At work on a book about his family’s history with the disease, an apprehensive author’s faith kicks in.
Posted in , Dec 15, 2020
“Can you see her?” I called upstairs to Julee as I peered through a window into the moonless winter night, the snow blanketing our lawn barely a shadow.
“No.” My wife’s vantage point upstairs was better than mine. She should be able to track our dog Gracie’s movements through our yard thanks to the bright green collar light I always turn on before I let her out. But had I? Had I remembered? It’s practically an automatic thing. I always remember.
“Maybe the battery is dead,” Julee said. No, I’d just replaced that collar light.
Panic welled within me with a sickening surge of cortisol. Not out of fear for Gracie. She’d be fine. Fear for myself.
As referenced in an earlier blog, I’m researching a book I am writing about the scourge of Alzheimer’s, especially within my family, which has a disturbing history of it, including my mother, both her sisters and a brother, and their father, my Pop-Pop. Already some of my older cousins on that side of the family are exhibiting signs. I want to know if science can predict my risk and what I can do about it. Are there tests and studies I can participate in? Can I know what the future holds? Do I want to know? One thing I will never forget is my mother’s dreadful decline. It was the most painful and bewildering thing I’ve ever seen, if even mostly from a distance. My brother and sister, who lived close to Mom, bore the brunt of the caregiving, which was endless. You can’t talk about Alzheimer’s without talking about caregiving.
Maybe I’ve been reading too many Alzheimer’s memoirs and brain health books. Every little misfire of my memory—and it seems to happen more and more often—ignites an inner frenzy of doubt about the state of my own mind. Like now, when I was quietly panicking over the fact that I couldn’t even remember if I remembered to turn Gracie’s light on. My mind was spinning like a top, my thoughts a whirring blur.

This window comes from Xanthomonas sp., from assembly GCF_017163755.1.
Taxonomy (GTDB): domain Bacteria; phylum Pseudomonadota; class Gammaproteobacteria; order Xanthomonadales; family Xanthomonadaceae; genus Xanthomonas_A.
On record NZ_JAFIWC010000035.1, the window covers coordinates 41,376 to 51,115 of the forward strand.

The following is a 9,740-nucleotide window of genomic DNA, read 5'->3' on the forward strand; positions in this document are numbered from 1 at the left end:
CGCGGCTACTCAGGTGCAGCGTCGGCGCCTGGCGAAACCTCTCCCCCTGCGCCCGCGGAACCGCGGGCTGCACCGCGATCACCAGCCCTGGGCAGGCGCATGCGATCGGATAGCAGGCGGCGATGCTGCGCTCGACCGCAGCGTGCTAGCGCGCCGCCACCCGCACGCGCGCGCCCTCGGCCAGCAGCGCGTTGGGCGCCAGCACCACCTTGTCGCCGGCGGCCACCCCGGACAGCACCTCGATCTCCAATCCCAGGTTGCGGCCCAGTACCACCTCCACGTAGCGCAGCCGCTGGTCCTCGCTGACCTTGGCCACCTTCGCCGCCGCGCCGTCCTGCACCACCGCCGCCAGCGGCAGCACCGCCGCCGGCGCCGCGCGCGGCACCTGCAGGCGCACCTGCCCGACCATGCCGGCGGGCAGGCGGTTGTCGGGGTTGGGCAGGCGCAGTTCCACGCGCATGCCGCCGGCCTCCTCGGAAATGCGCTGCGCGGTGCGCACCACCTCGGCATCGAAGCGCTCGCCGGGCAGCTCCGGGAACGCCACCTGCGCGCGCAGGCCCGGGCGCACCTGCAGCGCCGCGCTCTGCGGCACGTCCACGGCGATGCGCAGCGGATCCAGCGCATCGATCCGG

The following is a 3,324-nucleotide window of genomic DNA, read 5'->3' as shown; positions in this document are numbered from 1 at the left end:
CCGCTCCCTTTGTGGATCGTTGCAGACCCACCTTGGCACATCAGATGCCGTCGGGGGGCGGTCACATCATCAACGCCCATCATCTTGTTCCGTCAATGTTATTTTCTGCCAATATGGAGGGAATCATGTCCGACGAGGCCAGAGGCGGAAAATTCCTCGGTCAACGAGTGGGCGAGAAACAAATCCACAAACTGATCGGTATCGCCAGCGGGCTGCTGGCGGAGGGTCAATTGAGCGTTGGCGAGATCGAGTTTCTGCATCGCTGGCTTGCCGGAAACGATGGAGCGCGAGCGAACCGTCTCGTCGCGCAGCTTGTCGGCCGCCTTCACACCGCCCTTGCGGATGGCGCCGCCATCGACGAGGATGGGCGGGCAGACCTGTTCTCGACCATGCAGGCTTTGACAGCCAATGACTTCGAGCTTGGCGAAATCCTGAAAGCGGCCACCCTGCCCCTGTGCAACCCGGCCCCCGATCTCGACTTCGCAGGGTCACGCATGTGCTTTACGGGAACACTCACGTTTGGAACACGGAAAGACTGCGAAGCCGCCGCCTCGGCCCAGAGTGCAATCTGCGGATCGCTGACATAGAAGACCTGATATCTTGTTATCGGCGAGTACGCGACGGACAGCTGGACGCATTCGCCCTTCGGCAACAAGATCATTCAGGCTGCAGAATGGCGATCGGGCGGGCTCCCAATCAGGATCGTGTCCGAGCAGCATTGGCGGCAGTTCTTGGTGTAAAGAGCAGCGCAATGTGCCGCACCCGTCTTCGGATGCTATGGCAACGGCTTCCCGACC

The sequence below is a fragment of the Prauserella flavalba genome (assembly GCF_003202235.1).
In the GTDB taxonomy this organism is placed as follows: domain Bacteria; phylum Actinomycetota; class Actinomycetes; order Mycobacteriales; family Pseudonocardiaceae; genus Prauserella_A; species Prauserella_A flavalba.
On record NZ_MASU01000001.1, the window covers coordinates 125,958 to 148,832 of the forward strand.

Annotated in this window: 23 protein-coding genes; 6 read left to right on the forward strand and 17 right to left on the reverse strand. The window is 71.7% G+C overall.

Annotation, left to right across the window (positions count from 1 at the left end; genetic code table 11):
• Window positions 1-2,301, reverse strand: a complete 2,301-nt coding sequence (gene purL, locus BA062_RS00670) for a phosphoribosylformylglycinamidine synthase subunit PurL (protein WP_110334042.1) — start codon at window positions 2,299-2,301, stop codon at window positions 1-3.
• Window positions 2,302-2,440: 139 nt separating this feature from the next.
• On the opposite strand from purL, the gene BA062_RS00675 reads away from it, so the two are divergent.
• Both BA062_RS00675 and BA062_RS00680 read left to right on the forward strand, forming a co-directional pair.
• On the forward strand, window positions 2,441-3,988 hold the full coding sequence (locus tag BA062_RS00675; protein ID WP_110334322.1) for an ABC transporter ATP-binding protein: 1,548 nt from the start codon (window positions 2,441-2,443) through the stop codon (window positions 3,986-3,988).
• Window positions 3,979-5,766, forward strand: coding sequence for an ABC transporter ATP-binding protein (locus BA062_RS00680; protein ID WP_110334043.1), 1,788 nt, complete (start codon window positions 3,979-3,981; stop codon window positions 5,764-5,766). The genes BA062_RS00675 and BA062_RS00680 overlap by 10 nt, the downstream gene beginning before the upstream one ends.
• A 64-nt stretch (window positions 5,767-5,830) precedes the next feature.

“There she is!” Julee shouted. A minute later Gracie’s cheerful bark at the side door proclaimed she was eager to be let in. Removing her collar, I ascertained the light was indeed off. Julee guessed Gracie might have extinguished it herself, rolling in the snow, which she enjoys, crazy golden that she is. I wasn’t so sure.
That night in bed, staring sleeplessly at the ceiling, thinking about the state of the 86 billion neurons—give or take—humming inside my skull, I couldn’t shut out a researcher’s words I’d read earlier about the grim course of Alzheimer’s. “In the preclinical stage of the disease, long before a diagnosis can be made, the prelude of Alzheimer’s is already brewing in the brain…amyloid plaque forming outside the neurons and another form of protein clumping on the inside. Until we find a cure, from the time Alzheimer’s manifests, it is a slow march to the grave.” No wonder I couldn’t sleep.
I was still brooding on it the next day and unloading on a friend. “Are you kidding me?” he said. “If I flipped out every time I forgot something I’d be in a constant state of stress. Dude, you forget more stuff than you ever remember in life. Lighten up. If your faith can’t help you with this, I don’t know what can. There’s your answer.”
It’s an answer I too often forget. God’s got this, no matter what my brain future holds. Worrying about it is just me trying to take it out of His hands. I must trust He will guide me in the writing of this book and with whatever is revealed.
It would be a comfort, though, to know that some of you share this anxious preoccupation with forgetfulness. Let me know at firstname.lastname@example.org.